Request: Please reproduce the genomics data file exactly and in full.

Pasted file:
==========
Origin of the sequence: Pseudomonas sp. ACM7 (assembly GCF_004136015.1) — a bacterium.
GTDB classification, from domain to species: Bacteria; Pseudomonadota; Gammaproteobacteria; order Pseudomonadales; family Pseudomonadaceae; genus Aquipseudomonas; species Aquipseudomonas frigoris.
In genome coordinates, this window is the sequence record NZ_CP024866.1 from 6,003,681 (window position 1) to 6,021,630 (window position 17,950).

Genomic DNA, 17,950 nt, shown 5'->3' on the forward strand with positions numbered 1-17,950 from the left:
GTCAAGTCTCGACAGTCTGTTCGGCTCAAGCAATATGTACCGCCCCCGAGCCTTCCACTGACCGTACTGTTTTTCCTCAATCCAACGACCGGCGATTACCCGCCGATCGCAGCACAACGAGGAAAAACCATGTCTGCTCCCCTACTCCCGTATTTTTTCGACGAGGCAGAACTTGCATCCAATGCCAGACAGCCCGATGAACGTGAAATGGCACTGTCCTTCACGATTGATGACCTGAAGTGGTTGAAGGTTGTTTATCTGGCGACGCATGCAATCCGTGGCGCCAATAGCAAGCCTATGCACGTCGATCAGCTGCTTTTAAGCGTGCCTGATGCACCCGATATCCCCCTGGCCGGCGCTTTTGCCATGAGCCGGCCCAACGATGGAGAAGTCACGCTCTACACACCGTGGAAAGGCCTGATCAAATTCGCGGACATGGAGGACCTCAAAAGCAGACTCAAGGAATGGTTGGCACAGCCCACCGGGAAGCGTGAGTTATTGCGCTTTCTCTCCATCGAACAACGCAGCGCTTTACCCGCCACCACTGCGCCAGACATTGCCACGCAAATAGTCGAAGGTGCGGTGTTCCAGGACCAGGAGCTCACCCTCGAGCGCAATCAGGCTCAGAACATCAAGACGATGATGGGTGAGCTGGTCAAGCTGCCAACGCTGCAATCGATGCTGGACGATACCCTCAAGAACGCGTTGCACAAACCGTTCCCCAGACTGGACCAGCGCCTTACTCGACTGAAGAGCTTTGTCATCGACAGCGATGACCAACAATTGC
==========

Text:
Origin of the sequence: Pseudomonas sp. ACM7 (assembly GCF_004136015.1) — a bacterium.
GTDB classification, from domain to species: Bacteria; Pseudomonadota; Gammaproteobacteria; order Pseudomonadales; family Pseudomonadaceae; genus Aquipseudomonas; species Aquipseudomonas frigoris.
In genome coordinates, this window is the sequence record NZ_CP024866.1 from 6,003,681 (window position 1) to 6,021,630 (window position 17,950).

Genomic DNA, 17,950 nt, shown 5'->3' on the forward strand with positions numbered 1-17,950 from the left:
GTCAAGTCTCGACAGTCTGTTCGGCTCAAGCAATATGTACCGCCCCCGAGCCTTCCACTGACCGTACTGTTTTTCCTCAATCCAACGACCGGCGATTACCCGCCGATCGCAGCACAACGAGGAAAAACCATGTCTGCTCCCCTACTCCCGTATTTTTTCGACGAGGCAGAACTTGCATCCAATGCCAGACAGCCCGATGAACGTGAAATGGCACTGTCCTTCACGATTGATGACCTGAAGTGGTTGAAGGTTGTTTATCTGGCGACGCATGCAATCCGTGGCGCCAATAGCAAGCCTATGCACGTCGATCAGCTGCTTTTAAGCGTGCCTGATGCACCCGATATCCCCCTGGCCGGCGCTTTTGCCATGAGCCGGCCCAACGATGGAGAAGTCACGCTCTACACACCGTGGAAAGGCCTGATCAAATTCGCGGACATGGAGGACCTCAAAAGCAGACTCAAGGAATGGTTGGCACAGCCCACCGGGAAGCGTGAGTTATTGCGCTTTCTCTCCATCGAACAACGCAGCGCTTTACCCGCCACCACTGCGCCAGACATTGCCACGCAAATAGTCGAAGGTGCGGTGTTCCAGGACCAGGAGCTCACCCTCGAGCGCAATCAGGCTCAGAACATCAAGACGATGATGGGTGAGCTGGTCAAGCTGCCAACGCTGCAATCGATGCTGGACGATACCCTCAAGAACGCGTTGCACAAACCGTTCCCCAGACTGGACCAGCGCCTTACTCGACTGAAGAGCTTTGTCATCGACAGCGATGACCAACAATTGC